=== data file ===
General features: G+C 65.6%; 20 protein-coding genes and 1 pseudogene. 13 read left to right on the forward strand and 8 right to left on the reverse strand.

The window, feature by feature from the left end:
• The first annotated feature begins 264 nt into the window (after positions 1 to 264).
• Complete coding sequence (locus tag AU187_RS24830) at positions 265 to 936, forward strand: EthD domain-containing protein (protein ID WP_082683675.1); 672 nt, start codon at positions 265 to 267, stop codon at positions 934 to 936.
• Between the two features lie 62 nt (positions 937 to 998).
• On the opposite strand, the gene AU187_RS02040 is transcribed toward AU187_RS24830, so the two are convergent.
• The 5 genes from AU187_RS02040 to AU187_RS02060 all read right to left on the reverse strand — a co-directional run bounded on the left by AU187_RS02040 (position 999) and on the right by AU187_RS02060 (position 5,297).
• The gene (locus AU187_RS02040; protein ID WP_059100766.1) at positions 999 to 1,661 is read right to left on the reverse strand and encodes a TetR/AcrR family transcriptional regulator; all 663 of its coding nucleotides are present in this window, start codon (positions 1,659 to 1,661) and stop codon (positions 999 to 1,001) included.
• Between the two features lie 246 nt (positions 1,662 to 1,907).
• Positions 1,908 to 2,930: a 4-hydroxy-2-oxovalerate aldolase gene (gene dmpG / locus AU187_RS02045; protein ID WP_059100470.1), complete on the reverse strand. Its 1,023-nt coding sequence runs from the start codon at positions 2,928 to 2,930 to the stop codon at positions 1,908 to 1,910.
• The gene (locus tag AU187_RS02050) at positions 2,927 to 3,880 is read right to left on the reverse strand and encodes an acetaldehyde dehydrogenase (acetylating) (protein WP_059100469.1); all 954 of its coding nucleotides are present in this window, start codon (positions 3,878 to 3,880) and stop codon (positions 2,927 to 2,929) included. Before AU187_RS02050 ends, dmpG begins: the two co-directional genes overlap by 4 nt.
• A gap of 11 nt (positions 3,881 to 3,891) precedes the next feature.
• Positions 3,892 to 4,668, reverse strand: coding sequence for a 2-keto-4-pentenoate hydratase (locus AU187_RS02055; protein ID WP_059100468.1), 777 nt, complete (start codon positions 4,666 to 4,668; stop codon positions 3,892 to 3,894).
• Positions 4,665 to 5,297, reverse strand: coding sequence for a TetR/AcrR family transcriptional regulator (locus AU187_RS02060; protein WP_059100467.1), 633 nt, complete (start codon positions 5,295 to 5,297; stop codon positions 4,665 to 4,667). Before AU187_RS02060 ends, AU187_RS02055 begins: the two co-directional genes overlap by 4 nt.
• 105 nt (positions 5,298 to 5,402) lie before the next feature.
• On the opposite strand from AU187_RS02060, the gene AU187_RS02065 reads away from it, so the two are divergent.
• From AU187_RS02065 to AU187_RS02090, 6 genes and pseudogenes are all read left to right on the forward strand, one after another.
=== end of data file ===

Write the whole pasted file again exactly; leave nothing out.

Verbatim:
General features: G+C 65.6%; 20 protein-coding genes and 1 pseudogene. 13 read left to right on the forward strand and 8 right to left on the reverse strand.

The window, feature by feature from the left end:
• The first annotated feature begins 264 nt into the window (after positions 1 to 264).
• Complete coding sequence (locus tag AU187_RS24830) at positions 265 to 936, forward strand: EthD domain-containing protein (protein ID WP_082683675.1); 672 nt, start codon at positions 265 to 267, stop codon at positions 934 to 936.
• Between the two features lie 62 nt (positions 937 to 998).
• On the opposite strand, the gene AU187_RS02040 is transcribed toward AU187_RS24830, so the two are convergent.
• The 5 genes from AU187_RS02040 to AU187_RS02060 all read right to left on the reverse strand — a co-directional run bounded on the left by AU187_RS02040 (position 999) and on the right by AU187_RS02060 (position 5,297).
• The gene (locus AU187_RS02040; protein ID WP_059100766.1) at positions 999 to 1,661 is read right to left on the reverse strand and encodes a TetR/AcrR family transcriptional regulator; all 663 of its coding nucleotides are present in this window, start codon (positions 1,659 to 1,661) and stop codon (positions 999 to 1,001) included.
• Between the two features lie 246 nt (positions 1,662 to 1,907).
• Positions 1,908 to 2,930: a 4-hydroxy-2-oxovalerate aldolase gene (gene dmpG / locus AU187_RS02045; protein ID WP_059100470.1), complete on the reverse strand. Its 1,023-nt coding sequence runs from the start codon at positions 2,928 to 2,930 to the stop codon at positions 1,908 to 1,910.
• The gene (locus tag AU187_RS02050) at positions 2,927 to 3,880 is read right to left on the reverse strand and encodes an acetaldehyde dehydrogenase (acetylating) (protein WP_059100469.1); all 954 of its coding nucleotides are present in this window, start codon (positions 3,878 to 3,880) and stop codon (positions 2,927 to 2,929) included. Before AU187_RS02050 ends, dmpG begins: the two co-directional genes overlap by 4 nt.
• A gap of 11 nt (positions 3,881 to 3,891) precedes the next feature.
• Positions 3,892 to 4,668, reverse strand: coding sequence for a 2-keto-4-pentenoate hydratase (locus AU187_RS02055; protein ID WP_059100468.1), 777 nt, complete (start codon positions 4,666 to 4,668; stop codon positions 3,892 to 3,894).
• Positions 4,665 to 5,297, reverse strand: coding sequence for a TetR/AcrR family transcriptional regulator (locus AU187_RS02060; protein WP_059100467.1), 633 nt, complete (start codon positions 5,295 to 5,297; stop codon positions 4,665 to 4,667). Before AU187_RS02060 ends, AU187_RS02055 begins: the two co-directional genes overlap by 4 nt.
• 105 nt (positions 5,298 to 5,402) lie before the next feature.
• On the opposite strand from AU187_RS02060, the gene AU187_RS02065 reads away from it, so the two are divergent.
• From AU187_RS02065 to AU187_RS02090, 6 genes and pseudogenes are all read left to right on the forward strand, one after another.